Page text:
Yup, It’s the Gallbladder

by Christine on March 20th, 2013

filed under Christine's Life Updates, Gastric Banding Surgery

Yesterday I went in for my second test to try to figure out/rule out what was causing my stomach pains back in Jan/Feb.  I was originally scheduled for a regular endoscopy, but the day before my bariatric surgeon called and asked if I would consider allowing him to perform a trans nasal endoscopy (TNE) instead.  I said sure. The benefits of the the TNE are: no sedation is required (therefore my hubby didn’t have to take time off work to drive me), instant results, and no gagging reflex.

An endoscopy is where they send a camera & light down your throat and into your stomach to investigate your throat/tummy for ulcers, lesions, tears, etc.  A typical endoscopy goes through your mouth; a trans nasal endoscopy starts from your nose and uses a slightly smaller tube/wire.

Well, the procedure was pretty awful, overall.  Since I was playing guinea pig as my surgeon was learning how to use this new technology, he asked me to write up my experience. Here’s what I had to say:

OW. Holy smokes, that was quite painful and uncomfortable!  This shouldn’t come as a shock to Doctor P, as I asked him to stop about seven times because it hurt badly (pain 7 or 8 out of 10).  The part that hurt the worst was near the sinuses, before he got to the throat.  I know that he used a spray and that lidocene gel to numb me (which I know worked at least partly, because it made my tongue and lips numb), but it didn’t seem to make much difference on that sensitive sinus area at all. I wonder if there is something more effective and powerful that he could use to numb this area in the future!

Once he made it past that area (and, it seems that simply working quickly and not dallying in that area helped), the procedure was mostly fine. I could feel the scope move down my throat and into my stomach, but it didn’t hurt. It was just a little weird and foreign. When he was wiggling the scope around in my stomach, it hurt a little (pain was about 2/10), but more annoying/uncomfortable than anything else.

My suggestion is that when he gets the scope down into the throat and stomach, to slow down the movement a little. The jabbing motion made the pain worse and my anxiety worse.  Also, it helped when he held the scope firmly against my nose to prevent it from moving against that awful sinus area. Kind of firmly planting it there helped to reduce the discomfort. (In other words, when he was wiggling the scope at my nose like a spatula scraping against a cake bowl, that was no good.)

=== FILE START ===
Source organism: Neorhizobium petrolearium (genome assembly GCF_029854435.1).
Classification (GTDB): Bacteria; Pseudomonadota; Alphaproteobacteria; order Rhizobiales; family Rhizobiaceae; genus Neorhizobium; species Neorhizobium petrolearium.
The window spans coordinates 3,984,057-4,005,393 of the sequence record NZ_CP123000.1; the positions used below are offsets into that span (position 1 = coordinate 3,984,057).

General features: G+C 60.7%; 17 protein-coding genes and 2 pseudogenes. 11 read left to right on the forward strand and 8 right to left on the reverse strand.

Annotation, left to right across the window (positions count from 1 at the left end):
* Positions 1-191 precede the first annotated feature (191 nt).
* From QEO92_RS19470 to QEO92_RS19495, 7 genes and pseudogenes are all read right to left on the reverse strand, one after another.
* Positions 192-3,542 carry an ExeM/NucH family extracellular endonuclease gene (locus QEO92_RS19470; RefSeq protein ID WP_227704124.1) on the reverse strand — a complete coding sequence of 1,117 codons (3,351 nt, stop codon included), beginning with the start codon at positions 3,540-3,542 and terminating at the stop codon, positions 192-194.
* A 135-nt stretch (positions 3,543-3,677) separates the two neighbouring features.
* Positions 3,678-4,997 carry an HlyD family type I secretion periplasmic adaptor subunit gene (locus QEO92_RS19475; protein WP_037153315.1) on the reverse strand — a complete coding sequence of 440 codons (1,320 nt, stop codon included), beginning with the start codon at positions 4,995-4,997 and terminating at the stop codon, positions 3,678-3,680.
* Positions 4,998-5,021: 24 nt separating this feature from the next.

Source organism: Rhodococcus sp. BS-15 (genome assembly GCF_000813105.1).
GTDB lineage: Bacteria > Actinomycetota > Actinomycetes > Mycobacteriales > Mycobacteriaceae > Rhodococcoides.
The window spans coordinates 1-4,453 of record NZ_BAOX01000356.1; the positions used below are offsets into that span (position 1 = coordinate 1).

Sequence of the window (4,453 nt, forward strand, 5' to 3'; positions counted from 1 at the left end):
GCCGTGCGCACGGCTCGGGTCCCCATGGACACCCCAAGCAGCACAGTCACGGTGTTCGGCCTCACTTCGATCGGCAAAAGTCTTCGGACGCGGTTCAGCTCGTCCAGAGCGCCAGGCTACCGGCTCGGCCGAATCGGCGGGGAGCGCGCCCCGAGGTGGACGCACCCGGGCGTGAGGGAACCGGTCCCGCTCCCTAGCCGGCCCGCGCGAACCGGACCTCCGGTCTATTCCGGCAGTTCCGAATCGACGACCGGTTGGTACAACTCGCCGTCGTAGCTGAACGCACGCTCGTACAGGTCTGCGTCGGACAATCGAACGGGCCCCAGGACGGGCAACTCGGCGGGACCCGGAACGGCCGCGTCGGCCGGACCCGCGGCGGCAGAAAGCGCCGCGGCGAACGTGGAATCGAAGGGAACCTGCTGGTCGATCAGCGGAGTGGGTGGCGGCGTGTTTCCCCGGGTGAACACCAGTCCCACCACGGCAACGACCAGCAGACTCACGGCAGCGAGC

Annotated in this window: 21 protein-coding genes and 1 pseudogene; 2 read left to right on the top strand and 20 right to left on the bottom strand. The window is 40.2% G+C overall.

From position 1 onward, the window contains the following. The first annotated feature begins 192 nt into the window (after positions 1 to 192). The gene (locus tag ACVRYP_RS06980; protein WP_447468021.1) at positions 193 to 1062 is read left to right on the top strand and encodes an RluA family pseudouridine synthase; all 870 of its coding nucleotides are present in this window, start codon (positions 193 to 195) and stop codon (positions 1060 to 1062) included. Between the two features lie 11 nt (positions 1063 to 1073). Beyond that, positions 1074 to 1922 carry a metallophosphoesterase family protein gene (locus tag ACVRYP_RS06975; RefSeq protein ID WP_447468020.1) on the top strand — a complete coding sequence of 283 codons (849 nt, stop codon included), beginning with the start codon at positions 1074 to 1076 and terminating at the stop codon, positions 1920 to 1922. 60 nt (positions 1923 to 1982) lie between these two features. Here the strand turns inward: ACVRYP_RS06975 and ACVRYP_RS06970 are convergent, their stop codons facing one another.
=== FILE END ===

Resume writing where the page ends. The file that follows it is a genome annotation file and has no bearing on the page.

When he pulled the scope out, it didn’t hurt. Afterwards I did not feel any pain or discomfort. I did use the procedure as an excuse to have a small milkshake later on. A real treat!

He asked once during the procedure if I wanted to look at the screen to see what the scope was looking at inside my stomach. I DID want to look, but I was too scared to move my head and move that damn scope against the sinuses, so I said no. If there was a screen just over his shoulder on the wall where I could see, that would have been cool, and the distraction would have been welcome during the procedure.

Overall: In the future, I personally would prefer to be sedated and have a regular endoscopy done. I know I don’t have a very high tolerance of pain, but I don’t think my anxiety can handle something like that again. That initial pain wasn’t worth the benefit of having instant results; I’d be much happier to be sedated and wait 4 days for results.

Throughout the entire procedure, after 3 or 4 times stopping him due to pain, I started crying. Sobbing! I even cried after the first painful part was over. And when it was all over, I kept crying. Apparently I’m a big baby when it comes to pain. I was totally like this:

(Although that pic is of me getting my tattoo last year, not yesterday’s doctor’s office! I was equally pathetic though. Ha!)

So…I had some instant results though! Doctor P said everything looked GREAT: no ulcers, the band was in place, no erosion, etc.  So he felt pretty confident that it’s the gallbladder giving me problems. “When do you want to have it taken out?” he asked me.

I replied that I’m feeling fine now, and there’s no real sense in having surgery if I feel okay. So when/if the tummy pain comes back, we’ll schedule the gallbladder surgery. He agreed, so that’s the plan. I’m just hanging out and waiting.

The good news is that I appear to have convinced Doctor P NOT to remove the fluid from my band, hooray!! I’m a happy camper at that news.

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